Dirk Riehle's Industry and Research Publications

How open source licenses increase or curtail reach of the software

Relicensing from a permissive to a copyleft license curtails the potential reach of the open-source software, while relicensing from a copyleft to a permissive license increases its potential reach. In the abstract, this is easy to see: Having less requirements on the use of the software allows more uses and hence increases reach.

The confusion, as shown in the discussion around the relicensing of Immich, stems from conflating two types of users into one, and then talking past each other because the two opposing factions are talking about different things.

The two users of open-source software are:

  1. End-users simply use the software for its intended purpose. The software typically is an application then (sometimes a component if you create your own application from it).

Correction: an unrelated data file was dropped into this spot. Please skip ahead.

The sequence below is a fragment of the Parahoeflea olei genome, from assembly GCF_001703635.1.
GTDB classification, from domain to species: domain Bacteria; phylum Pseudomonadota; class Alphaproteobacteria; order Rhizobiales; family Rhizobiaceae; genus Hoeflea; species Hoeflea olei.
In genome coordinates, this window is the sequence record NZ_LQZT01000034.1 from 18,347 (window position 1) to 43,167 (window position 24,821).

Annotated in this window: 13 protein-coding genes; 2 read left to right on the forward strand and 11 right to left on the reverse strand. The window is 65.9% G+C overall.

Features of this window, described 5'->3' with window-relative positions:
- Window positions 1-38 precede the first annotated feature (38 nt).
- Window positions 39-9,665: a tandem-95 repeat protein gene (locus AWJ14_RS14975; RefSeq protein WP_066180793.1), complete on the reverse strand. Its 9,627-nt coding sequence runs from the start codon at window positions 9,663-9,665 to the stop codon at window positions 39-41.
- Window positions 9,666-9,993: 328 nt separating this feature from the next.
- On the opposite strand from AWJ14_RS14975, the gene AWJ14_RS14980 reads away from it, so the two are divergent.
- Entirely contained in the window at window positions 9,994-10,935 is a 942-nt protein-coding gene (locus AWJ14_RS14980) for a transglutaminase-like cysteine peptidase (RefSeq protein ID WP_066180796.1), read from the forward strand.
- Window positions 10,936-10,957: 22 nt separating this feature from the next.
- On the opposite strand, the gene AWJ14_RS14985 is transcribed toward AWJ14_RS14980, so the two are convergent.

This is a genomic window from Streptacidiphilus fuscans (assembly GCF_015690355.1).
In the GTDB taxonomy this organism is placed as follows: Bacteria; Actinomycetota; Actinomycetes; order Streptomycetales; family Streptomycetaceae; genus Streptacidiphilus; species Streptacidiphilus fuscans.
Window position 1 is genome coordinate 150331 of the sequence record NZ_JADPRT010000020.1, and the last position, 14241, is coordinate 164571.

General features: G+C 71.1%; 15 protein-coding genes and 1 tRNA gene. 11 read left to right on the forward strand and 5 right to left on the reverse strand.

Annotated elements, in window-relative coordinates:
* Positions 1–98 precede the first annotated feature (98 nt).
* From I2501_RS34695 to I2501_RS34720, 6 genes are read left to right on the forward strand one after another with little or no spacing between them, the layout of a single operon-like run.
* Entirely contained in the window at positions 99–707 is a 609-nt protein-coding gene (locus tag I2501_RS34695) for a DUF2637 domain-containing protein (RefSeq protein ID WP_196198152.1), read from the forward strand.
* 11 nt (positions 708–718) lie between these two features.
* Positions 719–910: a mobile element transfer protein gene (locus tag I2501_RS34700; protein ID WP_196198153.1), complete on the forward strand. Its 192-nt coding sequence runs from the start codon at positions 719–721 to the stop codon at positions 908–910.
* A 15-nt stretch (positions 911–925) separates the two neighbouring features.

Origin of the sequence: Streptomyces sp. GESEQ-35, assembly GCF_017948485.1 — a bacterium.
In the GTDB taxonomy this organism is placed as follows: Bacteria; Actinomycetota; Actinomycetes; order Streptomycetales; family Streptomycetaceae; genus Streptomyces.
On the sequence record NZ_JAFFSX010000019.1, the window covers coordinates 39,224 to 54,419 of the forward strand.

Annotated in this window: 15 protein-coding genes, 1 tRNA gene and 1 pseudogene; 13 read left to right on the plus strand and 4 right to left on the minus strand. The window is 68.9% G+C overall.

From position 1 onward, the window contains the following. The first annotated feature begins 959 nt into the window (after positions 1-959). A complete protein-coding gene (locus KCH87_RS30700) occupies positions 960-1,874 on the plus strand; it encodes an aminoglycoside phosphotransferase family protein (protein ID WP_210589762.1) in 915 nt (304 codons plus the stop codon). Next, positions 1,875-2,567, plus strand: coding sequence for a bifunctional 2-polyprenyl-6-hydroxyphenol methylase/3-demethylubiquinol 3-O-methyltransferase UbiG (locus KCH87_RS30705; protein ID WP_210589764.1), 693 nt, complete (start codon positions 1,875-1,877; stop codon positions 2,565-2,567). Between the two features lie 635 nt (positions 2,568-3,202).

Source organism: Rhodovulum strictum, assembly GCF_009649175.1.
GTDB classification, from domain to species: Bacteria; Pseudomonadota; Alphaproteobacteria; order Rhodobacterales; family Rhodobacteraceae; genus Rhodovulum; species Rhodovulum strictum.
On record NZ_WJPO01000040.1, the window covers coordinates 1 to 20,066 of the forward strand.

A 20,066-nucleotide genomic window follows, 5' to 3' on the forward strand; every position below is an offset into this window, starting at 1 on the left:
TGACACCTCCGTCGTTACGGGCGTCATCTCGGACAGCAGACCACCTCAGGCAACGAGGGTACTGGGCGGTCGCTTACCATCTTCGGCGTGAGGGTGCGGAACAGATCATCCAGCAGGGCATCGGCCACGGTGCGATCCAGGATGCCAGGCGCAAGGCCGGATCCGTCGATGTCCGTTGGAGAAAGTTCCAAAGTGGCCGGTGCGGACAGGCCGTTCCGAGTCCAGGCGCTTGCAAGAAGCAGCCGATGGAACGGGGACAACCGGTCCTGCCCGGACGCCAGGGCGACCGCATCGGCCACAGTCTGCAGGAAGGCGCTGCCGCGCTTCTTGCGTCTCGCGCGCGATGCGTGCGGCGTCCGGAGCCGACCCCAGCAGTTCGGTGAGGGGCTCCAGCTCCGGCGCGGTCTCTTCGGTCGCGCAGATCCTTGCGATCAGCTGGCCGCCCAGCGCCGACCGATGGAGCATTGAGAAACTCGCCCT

2. Distributors enhance the software with a closed complement (hardware or software or service or a combination thereof) that they pass on to third parties (their end-users).

There are no restrictions on end-users: They can just use the software. It doesn’t matter whether it comes with a permissive or copyleft license.

However, for a distributor, a copyleft license makes it impossible to sell further software as a closed complement (i.e. a vendor who enhances the open-source software with some proprietary modification or enhancement). Hence, vendors with this business model will simply not use copyleft-licensed software, cutting off its further distribution and reach. It is that simple.

People sometimes argue that a copyleft license will appeal to more developers and hence will increase its actual reach, even though its potential reach is lower than that of a permissive license. This argument hinges on the assumption that developers prefer copyleft licenses over permissive licenses, which is not true, as the rapid growth of the use of permissive licenses over copyleft licenses shows (local screenshot copy). (Compare this with 2014 data when the GPL was still dominant.)

If you are an open source programmer and want your software to go far, use a permissive license. If you are a vendor who wants to curtail specific competing uses, or a private person who wants to prevent the described specific commercial use, use a copyleft license.



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